Based on the novel by Gillian Flynn, HBO’s miniseries Sharp Objects stars Amy Adams as reporter Camille Preaker, who returns to her small hometown to cover the murder of a preteen girl and the disappearance of another.
Trying to put together a psychological puzzle from her past, Camille finds herself identifying with the young victims a bit too closely.
Explains director Jean-Marc Vallée, “It’s curious how we can find beauty in places we wouldn’t expect. How darkness sometimes can become attractive, comforting. This is what happened to me when I read Gillian’s novel. I got sucked into Camille’s head. I was falling for this character. Never met, never seen, nor heard anyone like this before. I was fascinated by her obsession with words, the way she uses them to define herself, to heal and to harm, and her way of describing the world, her way of talking about herself, her wounds and imperfections.”
“Throughout the eight-episode event, history collides with the show’s here and now as a matter of procedure,” says Kevin Yeoman. “It’s sometimes subtle, a flicker of an edit brings past and present crashing together, but more often than not it’s made to be as disconcerting as possible: a well-framed pool of blood or the sinister smile of a boy with a gun.
“The series has a seemingly inexhaustible supply of images you probably don’t want to look at but can’t avert your eyes from, either. It lends the grim observation of Sharp Objects‘ toxic legacies an eerie, dreamlike tenor that accentuates the squalid nature of its story and its setting, and offsets the narrative’s small-town thriller tendencies with potent, often unpleasant cultural examinations.” To read the full article, click here.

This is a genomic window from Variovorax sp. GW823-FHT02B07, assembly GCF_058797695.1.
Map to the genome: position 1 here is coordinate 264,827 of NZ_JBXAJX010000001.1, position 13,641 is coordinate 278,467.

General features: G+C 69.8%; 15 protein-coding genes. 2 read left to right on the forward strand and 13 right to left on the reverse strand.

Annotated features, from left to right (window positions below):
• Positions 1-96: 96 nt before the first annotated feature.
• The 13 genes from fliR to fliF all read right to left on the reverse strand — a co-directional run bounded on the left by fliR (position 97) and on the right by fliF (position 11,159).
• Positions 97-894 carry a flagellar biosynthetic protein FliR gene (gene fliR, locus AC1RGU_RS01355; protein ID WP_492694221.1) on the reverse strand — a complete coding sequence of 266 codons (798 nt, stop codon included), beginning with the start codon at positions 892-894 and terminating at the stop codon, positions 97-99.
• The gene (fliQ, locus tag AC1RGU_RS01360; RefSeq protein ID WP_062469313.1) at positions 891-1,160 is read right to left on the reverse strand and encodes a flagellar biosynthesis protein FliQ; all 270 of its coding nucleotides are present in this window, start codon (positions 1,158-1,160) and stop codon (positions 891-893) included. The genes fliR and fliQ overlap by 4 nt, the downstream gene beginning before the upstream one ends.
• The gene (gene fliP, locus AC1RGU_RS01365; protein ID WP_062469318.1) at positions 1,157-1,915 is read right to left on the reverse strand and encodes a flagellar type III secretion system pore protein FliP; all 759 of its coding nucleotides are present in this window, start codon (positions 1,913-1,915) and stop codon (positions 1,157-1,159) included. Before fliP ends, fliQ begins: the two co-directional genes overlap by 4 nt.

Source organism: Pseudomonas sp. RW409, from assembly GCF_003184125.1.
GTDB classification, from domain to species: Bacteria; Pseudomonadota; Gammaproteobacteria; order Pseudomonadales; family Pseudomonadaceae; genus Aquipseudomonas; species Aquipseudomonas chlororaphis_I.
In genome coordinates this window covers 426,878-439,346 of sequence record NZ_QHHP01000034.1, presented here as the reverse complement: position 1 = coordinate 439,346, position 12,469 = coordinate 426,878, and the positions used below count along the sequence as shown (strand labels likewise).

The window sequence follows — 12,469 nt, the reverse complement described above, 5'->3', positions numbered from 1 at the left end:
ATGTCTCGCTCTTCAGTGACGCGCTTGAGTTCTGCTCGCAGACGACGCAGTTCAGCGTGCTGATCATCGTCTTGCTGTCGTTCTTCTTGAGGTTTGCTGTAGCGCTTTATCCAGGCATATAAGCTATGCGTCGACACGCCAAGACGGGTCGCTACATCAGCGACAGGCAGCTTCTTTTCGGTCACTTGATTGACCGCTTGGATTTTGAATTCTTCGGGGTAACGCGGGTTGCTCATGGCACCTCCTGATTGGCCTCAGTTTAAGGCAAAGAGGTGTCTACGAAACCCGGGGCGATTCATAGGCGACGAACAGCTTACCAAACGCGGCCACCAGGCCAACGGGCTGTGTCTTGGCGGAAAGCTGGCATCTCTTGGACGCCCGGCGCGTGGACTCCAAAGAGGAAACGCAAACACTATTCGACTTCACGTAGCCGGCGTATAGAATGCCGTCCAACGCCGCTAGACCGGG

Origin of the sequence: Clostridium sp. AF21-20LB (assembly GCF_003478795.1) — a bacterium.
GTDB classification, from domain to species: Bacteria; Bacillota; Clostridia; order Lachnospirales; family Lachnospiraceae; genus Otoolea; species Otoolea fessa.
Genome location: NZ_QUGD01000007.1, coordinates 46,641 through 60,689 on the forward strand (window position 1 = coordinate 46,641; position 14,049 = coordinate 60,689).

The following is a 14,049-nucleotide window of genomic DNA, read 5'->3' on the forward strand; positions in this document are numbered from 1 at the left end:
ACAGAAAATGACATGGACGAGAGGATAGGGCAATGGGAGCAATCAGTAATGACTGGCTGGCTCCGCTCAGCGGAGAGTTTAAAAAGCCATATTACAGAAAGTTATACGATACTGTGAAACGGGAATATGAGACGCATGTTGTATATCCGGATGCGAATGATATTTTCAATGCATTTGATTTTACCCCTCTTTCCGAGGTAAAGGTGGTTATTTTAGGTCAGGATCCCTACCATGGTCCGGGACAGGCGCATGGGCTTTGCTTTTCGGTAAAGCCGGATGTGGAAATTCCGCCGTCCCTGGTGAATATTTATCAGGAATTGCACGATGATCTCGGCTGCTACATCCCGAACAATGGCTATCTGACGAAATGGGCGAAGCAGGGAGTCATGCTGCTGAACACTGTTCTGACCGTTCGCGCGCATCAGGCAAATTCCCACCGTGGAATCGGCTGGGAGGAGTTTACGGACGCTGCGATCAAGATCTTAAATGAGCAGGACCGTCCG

Read more: reports Kayti Burt, says “she struggled translating the deeply-internal story of Camille in the book to the screen, crediting director Vallée with communicating much of Camille’s inner turmoil in a visual manner. Vallée, who directed all eight episodes of the show, subtly articulates the haunted, often intoxicated logic of Camille’s perspective through jump cuts, dream sequences, and by playing with time.”
“Jean-Marc took what was in there and made it 10,000 times better,” said Noxon, “but that fluid [intertwining of the] past, present, and maybe even future was my experience of being a drunk. It all blends together and all the ghosts are there all the time.” To read the full article, click here.
“We’ve got to give credit to Marti,” says Vallée to Evan Romano, “who came up with this plan, beautifully blending the past and the present and wondering, sometimes, what’s what.
“We pushed this concept even a little bit more on the set and then in the cutting room, always to accentuate and to give a sense of perspective, going into her head—what she sees is what we see, and it’s unclear whether it’s real or if it’s a fantasy, a dream, a flashback from the past.” To read the full article, click here.